Academic Endeavors, Scarcity and the Law of Diminishing Returns

The success of any endeavor is dependent on the availability of its inputs. In the case of academics, these inputs are in the form of facilities, time, money and emotional energy. The ultimate goal of maximizing learning is limited by how much of each of these resources is available and how efficiently each is used.

On an individual level, these scarcity issues result when resources are used up at rates greater than their rates of generation. The simplest case is time. Time flows in at a rate of 1 second per second and flows out at exactly the same rate; therefore, we can conclude that time is never the direct cause of burnout. That being said, time is a very important factor because it is a scarce resource required for almost every part of life. In looking at academic life atOlin, we chose to concentrate on classes, research and curriculum development. All three of these require the expenditure of time by both students and faculty in order to achieve the end goal of furthering knowledge. Thus, it is apparent that there is in some sense a competition for the scarce resource of time between these three elements of academic life. For example, if Olin spent all of its time on curriculum development and never invested time in either research or classes, we would expect to see a large amount of intellectual burnout because curriculum development’s main benefits are in the future. In the end, there is a balance between these elements that must be maintained if burnout is to be avoided.

As an important example, consider the balance between time spent on research and time spent developing and teaching classes. Research and teaching both require an emotional investment and an investment of time on the part of the faculty. As a result they expect to gain emotional fulfillment, intellectual stimulation, and a paycheck. The difficulty lies in the allocation of a professor’s time in order to maximize their emotional and intellectual stimulation while making it possible for students to realize their own emotional and intellectual fulfillment. To answer these questions, we will turn to the law of diminishing returns.

The law of diminishing returns states that the output generated by each additional unit of input is not constant; after a point, the returns gained by each unit of input become smaller and smaller. A commonly cited example of this law is the 80-20 rule. The 80-20 rule states that the first 80% of the work can be completed in the first 20% of the time that it takes to finish everything. The law of diminishing returns can be used in our framework to optimize time invested in activities such as exercise. If I run and do pull-ups for a total of 30 minutes a day, I should be able to find an ideal balance between them where I am maximizing my returns based on time invested. In our example, doing pull-ups is only helpful for about 12 minutes. When we take into account the benefits from running, we find that to optimize the total benefits from exercise, I should only do about 10 minutes of pull-ups. The discrepancy between the optimization of one activity and overall optimization is what makes it so hard to decide how to allocate time to maximize overall fulfillment.A similar thing can be seen happening at Olin with a number of professors. While a professor may love teaching and gain a good deal of intellectual and emotion fulfillment from it, we can be confident that teaching will not be sufficiently fulfilling if a professor passes the point of diminishing returns. Research generates a wholly different type of both intellectual and emotional fulfillment. It is clear that there needs to be a balance between research, classes, and curriculum development in order to prevent intellectual burnout of faculty in the long run.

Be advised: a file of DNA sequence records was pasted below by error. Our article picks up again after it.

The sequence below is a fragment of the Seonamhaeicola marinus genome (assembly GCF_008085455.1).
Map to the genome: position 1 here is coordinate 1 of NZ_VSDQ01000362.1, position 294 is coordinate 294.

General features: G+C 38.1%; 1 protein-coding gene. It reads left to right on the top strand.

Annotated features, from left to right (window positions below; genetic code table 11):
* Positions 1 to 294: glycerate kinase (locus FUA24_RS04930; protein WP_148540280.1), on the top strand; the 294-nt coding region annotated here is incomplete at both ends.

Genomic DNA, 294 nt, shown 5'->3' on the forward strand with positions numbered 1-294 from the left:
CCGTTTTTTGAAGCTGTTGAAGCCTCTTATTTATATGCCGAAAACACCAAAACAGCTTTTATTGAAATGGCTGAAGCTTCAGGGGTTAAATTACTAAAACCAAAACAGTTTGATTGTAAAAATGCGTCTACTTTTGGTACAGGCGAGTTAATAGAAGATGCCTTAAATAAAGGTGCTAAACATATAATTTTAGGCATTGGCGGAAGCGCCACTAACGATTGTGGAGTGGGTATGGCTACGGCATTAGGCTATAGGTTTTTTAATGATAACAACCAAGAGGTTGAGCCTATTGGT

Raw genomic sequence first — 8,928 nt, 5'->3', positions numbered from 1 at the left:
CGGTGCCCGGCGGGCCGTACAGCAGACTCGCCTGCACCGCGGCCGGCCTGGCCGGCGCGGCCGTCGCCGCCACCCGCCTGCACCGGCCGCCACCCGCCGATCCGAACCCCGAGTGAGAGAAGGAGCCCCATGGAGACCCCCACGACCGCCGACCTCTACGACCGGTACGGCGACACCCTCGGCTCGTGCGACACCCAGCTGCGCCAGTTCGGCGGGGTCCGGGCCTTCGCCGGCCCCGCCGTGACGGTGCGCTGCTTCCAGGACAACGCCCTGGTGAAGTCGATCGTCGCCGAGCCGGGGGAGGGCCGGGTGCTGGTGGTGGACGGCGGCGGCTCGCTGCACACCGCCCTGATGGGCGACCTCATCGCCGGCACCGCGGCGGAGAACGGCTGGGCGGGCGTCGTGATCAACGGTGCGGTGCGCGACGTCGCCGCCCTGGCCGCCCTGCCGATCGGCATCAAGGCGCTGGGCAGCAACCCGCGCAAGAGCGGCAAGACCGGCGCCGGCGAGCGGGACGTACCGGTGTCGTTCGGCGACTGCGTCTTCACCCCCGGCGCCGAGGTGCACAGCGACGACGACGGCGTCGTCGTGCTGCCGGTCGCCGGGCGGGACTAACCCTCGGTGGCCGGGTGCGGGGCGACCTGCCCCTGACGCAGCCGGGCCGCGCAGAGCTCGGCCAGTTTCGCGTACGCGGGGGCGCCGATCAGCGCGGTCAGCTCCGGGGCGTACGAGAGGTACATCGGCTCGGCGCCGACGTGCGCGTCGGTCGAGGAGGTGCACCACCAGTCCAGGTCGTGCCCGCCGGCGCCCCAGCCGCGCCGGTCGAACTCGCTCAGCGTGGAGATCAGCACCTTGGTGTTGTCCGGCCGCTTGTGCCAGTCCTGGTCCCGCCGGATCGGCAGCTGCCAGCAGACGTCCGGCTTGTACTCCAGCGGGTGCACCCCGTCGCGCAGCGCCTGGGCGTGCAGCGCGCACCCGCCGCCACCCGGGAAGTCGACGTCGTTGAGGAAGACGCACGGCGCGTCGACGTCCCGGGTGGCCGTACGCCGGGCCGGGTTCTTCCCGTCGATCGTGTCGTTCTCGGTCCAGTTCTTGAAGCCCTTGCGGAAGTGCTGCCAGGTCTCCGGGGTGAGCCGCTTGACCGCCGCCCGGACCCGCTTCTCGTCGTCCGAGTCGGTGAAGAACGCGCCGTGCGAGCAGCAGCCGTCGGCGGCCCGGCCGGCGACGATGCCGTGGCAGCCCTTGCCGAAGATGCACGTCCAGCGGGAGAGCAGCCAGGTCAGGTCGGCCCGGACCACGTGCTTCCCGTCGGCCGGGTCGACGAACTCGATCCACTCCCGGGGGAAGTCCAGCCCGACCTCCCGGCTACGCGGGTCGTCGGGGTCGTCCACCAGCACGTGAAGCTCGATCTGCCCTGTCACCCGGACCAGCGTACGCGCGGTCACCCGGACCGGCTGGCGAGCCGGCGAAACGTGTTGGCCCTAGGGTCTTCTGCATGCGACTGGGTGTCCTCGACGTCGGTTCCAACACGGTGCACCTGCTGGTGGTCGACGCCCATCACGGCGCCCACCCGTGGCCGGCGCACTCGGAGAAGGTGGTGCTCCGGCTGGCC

Types of Learning and their Effect on Burnout

Approaches to Learning

At an institution like Olin, which strives to improve engineering education, it is not surprising that there are a variety of different techniques or approaches to learning present in the curriculum. Each of these approaches to learning at Olin has a measure of emotional and intellectual investments, and each affects burnout in its own way.We can see an example of this variety by focusing on the classes offered to first-years. Design Nature is very much a “do-learn” class, where students learn the fundamentals of design as they labor through the design process individually and then again as a part of a team. ICB: Modeling and Control employs spiral learning and interdisciplinary thinking as its backbone, allowing students to draw connections between disciplines (thermal, electrical, hydraulic, etc.) while continually building on each week’s concepts and adding complexity to the material. ICB: Math and Physics projects are very much self-directed learning, encouraging students to take control of their learning by allowing them to apply the concepts they covered in class lectures to problems or case studies of their choice. There are also classes such as Differential Equations; these types of classes may be less integrated into other disciplines than other classes at Olin, but they usually provide a rigorous, efficient, and more “textbook” approach to learning that cannot be overlooked. Each approach to learning is a valuable part of Olin’s curriculum that affects the academic state of Olin students and professors; intellectual burnout can be minimized by maintaining a balance of different learning paradigms.